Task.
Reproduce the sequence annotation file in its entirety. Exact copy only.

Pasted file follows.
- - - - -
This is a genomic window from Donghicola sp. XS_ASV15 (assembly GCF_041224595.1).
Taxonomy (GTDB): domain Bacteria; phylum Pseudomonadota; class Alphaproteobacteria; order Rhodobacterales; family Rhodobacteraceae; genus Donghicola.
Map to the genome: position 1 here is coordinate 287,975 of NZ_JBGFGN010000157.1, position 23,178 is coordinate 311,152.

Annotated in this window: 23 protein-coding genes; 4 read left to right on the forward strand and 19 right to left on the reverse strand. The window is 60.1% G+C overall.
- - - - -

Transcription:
This is a genomic window from Donghicola sp. XS_ASV15 (assembly GCF_041224595.1).
Taxonomy (GTDB): domain Bacteria; phylum Pseudomonadota; class Alphaproteobacteria; order Rhodobacterales; family Rhodobacteraceae; genus Donghicola.
Map to the genome: position 1 here is coordinate 287,975 of NZ_JBGFGN010000157.1, position 23,178 is coordinate 311,152.

Annotated in this window: 23 protein-coding genes; 4 read left to right on the forward strand and 19 right to left on the reverse strand. The window is 60.1% G+C overall.